Criminal liability may arise under Section 257 of the Penal Code (2019 Revision), which provides that an officer of a company (or person purporting to act as such) 'with intent to deceive members or creditors of the body corporate or association about its affairs, publishes or concurs in publishing a written statement or account which to his knowledge is or may be misleading, false or deceptive in a material particular, commits an offence and is liable to imprisonment for seven years'. This section would extend to false statements contained in a listing document.
Further, this section also provides that: any person who dishonestly obtains property belonging to another, with the intention of permanently depriving the other of it, is guilty of an offence and is liable on conviction to imprisonment for 10 years; and any person who by any deception dishonestly obtains for himself or herself or another any pecuniary advantage is guilty of an offence, and is liable to imprisonment for a term not exceeding five years. A person is treated as obtaining property if he or she obtains ownership, possession or control of it, and 'obtain' includes obtaining for another or enabling another to obtain or retain. For the purposes of this section, 'deception' means any deception (whether reckless or deliberate) by words or conduct as to fact or as to law, including a deception as to the present intentions of the person using the deception or any other person.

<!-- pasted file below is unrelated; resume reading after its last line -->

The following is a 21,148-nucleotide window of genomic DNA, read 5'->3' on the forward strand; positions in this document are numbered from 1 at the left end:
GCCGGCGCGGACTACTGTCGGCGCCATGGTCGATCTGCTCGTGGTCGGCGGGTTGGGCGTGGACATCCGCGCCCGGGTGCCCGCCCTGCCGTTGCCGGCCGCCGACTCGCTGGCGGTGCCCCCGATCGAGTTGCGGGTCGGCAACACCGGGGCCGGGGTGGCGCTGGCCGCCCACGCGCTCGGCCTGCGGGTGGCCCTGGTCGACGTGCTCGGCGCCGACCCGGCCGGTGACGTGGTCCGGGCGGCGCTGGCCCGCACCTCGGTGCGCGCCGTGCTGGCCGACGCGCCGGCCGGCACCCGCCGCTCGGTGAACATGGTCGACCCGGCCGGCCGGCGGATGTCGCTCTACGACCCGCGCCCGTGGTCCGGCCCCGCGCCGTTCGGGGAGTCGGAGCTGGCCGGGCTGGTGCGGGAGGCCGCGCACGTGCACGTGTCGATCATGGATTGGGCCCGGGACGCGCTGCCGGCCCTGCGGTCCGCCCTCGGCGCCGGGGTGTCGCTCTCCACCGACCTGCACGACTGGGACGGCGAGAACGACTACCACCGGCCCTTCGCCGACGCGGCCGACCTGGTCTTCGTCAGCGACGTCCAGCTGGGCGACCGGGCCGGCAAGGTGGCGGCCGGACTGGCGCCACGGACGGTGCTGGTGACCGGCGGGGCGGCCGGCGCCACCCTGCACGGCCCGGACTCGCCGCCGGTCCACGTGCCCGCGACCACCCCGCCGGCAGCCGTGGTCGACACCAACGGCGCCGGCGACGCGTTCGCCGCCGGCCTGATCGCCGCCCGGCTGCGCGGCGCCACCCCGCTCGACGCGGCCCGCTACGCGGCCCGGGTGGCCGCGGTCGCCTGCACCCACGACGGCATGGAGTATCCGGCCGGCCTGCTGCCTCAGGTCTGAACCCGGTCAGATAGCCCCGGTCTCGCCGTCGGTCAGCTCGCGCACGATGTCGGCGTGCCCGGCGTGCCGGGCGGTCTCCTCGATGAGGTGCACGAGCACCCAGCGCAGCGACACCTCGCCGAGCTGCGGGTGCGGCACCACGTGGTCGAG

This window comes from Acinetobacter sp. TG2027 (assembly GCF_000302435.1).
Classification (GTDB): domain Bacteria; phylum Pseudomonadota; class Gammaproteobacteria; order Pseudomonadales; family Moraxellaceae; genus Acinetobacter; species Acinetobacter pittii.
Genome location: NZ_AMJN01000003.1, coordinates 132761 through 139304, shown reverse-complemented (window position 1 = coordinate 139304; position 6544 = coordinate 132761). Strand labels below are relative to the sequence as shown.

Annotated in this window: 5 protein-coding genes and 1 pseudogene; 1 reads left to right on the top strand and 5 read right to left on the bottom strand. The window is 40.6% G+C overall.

iii Considerations for foreign issuers
The CSX is not generally an exchange of choice for foreign issuers and such listings are uncommon in the Cayman Islands.
i CSX requirements
Listing of equity securities on the CSX requires that the issuer prepare and issue to members (and to the CSX) an interim financial report with respect to the first six months of its financial year. Additionally, as soon as practicable after its approval by or on behalf of the directors, and in any event within two months of the end of the period to which it relates, the issuer must deliver a preliminary announcement of the six-month interim results to the CSX for dissemination.
Further, a CSX-listed issuer must make available to every member annual financial statements in accordance with International Accounting Standards or such other standards as may be acceptable to the CSX. The issuer's annual financial statements must also include a report by the directors on the operations of the issuer covering:
- a description of the principal activities of the group and a geographical analysis of consolidated turnover;
- the name of every subsidiary, its principal country of operation, its country of incorporation and its main business, and (subject to certain exceptions) particulars of the issued share capital and debt securities of every subsidiary;
- a statement as at the end of the relevant financial year showing the interests of each director of the issuer in the equity or debt securities of the group, and details of any right to subscribe for equity or debt securities of the group granted to any director of the issuer, and of the exercise of any such right;